With a pencil and a piece of prison paper Gideon dropped a bombshell in the mail He said even though I’m poor I should have had a lawyer And the Supreme Court heard his appeal. (He wrote to…) (Ch.)
Then Roe vs. Wade a poor woman In 1973 Arrested for an abortion, she took the state to court And they recognized her right of privacy
If you’re rich you can hire the best lawyer in the world If you’re rich you can send your kids to private schools to learn If you’re rich you can fly to Sweden for an abortion But if you’re poor you’ve nowhere else to turn (you turn to…) (Ch.)
So who’s going to fill Justice Thurgood Marshall’s shoes Who’ll stand between the lynch mob and the rights of the accused Or a back alley abortion and a woman’s right to choose— Liberty’s a precious thing to lose. (It takes …) Final Chorus.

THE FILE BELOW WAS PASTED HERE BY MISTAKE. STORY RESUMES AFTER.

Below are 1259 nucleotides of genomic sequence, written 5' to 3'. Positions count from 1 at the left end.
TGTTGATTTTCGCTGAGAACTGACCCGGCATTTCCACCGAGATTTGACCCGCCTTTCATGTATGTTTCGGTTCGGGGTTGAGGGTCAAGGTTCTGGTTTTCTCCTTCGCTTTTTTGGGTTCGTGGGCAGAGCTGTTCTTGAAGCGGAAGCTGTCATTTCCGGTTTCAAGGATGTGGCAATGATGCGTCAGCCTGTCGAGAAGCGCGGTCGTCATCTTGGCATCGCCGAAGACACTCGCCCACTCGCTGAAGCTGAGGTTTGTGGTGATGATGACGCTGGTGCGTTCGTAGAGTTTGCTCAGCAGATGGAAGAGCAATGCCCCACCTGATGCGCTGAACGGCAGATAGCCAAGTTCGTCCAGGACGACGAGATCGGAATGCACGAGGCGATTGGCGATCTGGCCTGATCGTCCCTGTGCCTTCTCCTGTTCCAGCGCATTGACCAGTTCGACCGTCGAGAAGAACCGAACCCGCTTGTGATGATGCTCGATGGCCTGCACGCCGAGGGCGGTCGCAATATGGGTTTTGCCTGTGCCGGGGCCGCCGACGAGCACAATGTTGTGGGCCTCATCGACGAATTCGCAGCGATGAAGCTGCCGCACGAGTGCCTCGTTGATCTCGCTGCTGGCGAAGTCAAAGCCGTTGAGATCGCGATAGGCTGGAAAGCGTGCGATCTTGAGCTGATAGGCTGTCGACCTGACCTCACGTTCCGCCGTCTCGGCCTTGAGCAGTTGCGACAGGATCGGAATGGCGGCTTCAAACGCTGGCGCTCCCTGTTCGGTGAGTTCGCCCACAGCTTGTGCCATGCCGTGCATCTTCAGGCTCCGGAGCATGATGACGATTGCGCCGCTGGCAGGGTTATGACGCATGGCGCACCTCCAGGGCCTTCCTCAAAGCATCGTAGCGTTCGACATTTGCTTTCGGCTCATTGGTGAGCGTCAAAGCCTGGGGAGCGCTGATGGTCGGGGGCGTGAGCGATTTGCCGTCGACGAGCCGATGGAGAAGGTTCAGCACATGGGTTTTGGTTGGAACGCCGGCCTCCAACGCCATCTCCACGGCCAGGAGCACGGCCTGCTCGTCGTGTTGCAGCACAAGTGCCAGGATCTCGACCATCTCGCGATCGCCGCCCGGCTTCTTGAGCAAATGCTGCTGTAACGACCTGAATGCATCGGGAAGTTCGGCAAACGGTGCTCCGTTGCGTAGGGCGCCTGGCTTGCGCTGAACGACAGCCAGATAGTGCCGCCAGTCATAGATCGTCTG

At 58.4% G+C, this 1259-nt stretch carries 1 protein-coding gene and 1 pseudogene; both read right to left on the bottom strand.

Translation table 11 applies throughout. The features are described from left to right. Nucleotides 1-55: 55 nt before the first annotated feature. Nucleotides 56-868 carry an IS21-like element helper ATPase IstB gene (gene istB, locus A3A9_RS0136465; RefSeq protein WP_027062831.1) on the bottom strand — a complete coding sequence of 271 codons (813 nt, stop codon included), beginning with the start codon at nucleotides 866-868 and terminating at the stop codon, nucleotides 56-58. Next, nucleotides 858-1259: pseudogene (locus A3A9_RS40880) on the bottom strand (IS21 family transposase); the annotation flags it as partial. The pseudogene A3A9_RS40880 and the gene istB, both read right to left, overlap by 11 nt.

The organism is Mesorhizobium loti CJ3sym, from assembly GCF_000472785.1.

“A precious thing to lose,” Liberty—that is my “Requiem for Democracy,” nowhere better exemplified than in the one national antiwar demonstration I participated in during the late great 1960s, sandwiched in between the three great marches of 1965—the SDS—Students for a Democratic Society—march of April 17 (where SDS President Paul Potter gave his “We Must Name the System” speech), the SANE/SDS march of November 27 (where Carl Oglesby delivered his “Trapped In a System” speech, which he described as “corporate liberalism,” and won the day.)—and the lesser-known “Assembly of Unrepresented People,” of August 6-9 to commemorate the 20th anniversary of the bombing of Hiroshima and Nagasaki. That’s the one I went to—with Jim Alexander, in his VW Camper-and heard Yale historian Staughton Lynd and author Norman Mailer speak out against the war long before it became popular to do so. We were all filmmaker Helen Garvey’s Rebels with a Cause. 1965 was also the year that LBJ passed the landmark Voting Rights Act that guaranteed Black Americans the right to vote, ending his speech with We Shall Overcome.